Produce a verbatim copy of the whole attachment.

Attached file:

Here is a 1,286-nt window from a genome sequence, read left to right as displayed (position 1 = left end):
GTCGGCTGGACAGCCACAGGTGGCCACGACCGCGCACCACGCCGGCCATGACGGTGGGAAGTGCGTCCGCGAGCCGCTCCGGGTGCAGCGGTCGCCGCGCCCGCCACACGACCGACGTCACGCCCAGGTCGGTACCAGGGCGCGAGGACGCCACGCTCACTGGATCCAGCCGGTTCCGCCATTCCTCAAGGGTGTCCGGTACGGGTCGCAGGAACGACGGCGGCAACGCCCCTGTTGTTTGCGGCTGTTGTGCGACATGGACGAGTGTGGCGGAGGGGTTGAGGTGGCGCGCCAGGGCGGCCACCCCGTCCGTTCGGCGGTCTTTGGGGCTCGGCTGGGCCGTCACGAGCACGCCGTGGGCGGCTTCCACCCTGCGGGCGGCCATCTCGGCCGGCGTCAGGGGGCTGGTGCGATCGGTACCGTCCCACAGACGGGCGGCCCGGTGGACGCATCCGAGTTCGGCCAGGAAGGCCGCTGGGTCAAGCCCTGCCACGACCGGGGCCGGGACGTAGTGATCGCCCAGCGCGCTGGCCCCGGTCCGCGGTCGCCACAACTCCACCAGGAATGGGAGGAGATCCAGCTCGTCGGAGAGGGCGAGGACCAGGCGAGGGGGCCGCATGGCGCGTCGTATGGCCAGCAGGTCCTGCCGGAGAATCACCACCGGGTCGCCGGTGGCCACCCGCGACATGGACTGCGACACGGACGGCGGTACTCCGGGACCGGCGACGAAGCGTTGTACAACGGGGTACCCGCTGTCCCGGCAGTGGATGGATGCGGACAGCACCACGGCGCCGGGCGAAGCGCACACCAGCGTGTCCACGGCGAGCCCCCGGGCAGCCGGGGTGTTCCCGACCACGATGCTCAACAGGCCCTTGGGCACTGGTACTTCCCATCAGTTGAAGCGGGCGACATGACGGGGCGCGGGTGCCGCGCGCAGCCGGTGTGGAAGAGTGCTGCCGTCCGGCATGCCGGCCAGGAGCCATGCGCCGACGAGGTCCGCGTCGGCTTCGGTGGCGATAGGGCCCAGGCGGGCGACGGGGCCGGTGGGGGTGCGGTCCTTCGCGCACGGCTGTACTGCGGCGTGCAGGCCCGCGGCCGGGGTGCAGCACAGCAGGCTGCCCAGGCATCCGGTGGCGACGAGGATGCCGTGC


Here is a 1,286-nt window from a genome sequence, read left to right as displayed (position 1 = left end):
GTCGGCTGGACAGCCACAGGTGGCCACGACCGCGCACCACGCCGGCCATGACGGTGGGAAGTGCGTCCGCGAGCCGCTCCGGGTGCAGCGGTCGCCGCGCCCGCCACACGACCGACGTCACGCCCAGGTCGGTACCAGGGCGCGAGGACGCCACGCTCACTGGATCCAGCCGGTTCCGCCATTCCTCAAGGGTGTCCGGTACGGGTCGCAGGAACGACGGCGGCAACGCCCCTGTTGTTTGCGGCTGTTGTGCGACATGGACGAGTGTGGCGGAGGGGTTGAGGTGGCGCGCCAGGGCGGCCACCCCGTCCGTTCGGCGGTCTTTGGGGCTCGGCTGGGCCGTCACGAGCACGCCGTGGGCGGCTTCCACCCTGCGGGCGGCCATCTCGGCCGGCGTCAGGGGGCTGGTGCGATCGGTACCGTCCCACAGACGGGCGGCCCGGTGGACGCATCCGAGTTCGGCCAGGAAGGCCGCTGGGTCAAGCCCTGCCACGACCGGGGCCGGGACGTAGTGATCGCCCAGCGCGCTGGCCCCGGTCCGCGGTCGCCACAACTCCACCAGGAATGGGAGGAGATCCAGCTCGTCGGAGAGGGCGAGGACCAGGCGAGGGGGCCGCATGGCGCGTCGTATGGCCAGCAGGTCCTGCCGGAGAATCACCACCGGGTCGCCGGTGGCCACCCGCGACATGGACTGCGACACGGACGGCGGTACTCCGGGACCGGCGACGAAGCGTTGTACAACGGGGTACCCGCTGTCCCGGCAGTGGATGGATGCGGACAGCACCACGGCGCCGGGCGAAGCGCACACCAGCGTGTCCACGGCGAGCCCCCGGGCAGCCGGGGTGTTCCCGACCACGATGCTCAACAGGCCCTTGGGCACTGGTACTTCCCATCAGTTGAAGCGGGCGACATGACGGGGCGCGGGTGCCGCGCGCAGCCGGTGTGGAAGAGTGCTGCCGTCCGGCATGCCGGCCAGGAGCCATGCGCCGACGAGGTCCGCGTCGGCTTCGGTGGCGATAGGGCCCAGGCGGGCGACGGGGCCGGTGGGGGTGCGGTCCTTCGCGCACGGCTGTACTGCGGCGTGCAGGCCCGCGGCCGGGGTGCAGCACAGCAGGCTGCCCAGGCATCCGGTGGCGACGAGGATGCCGTGC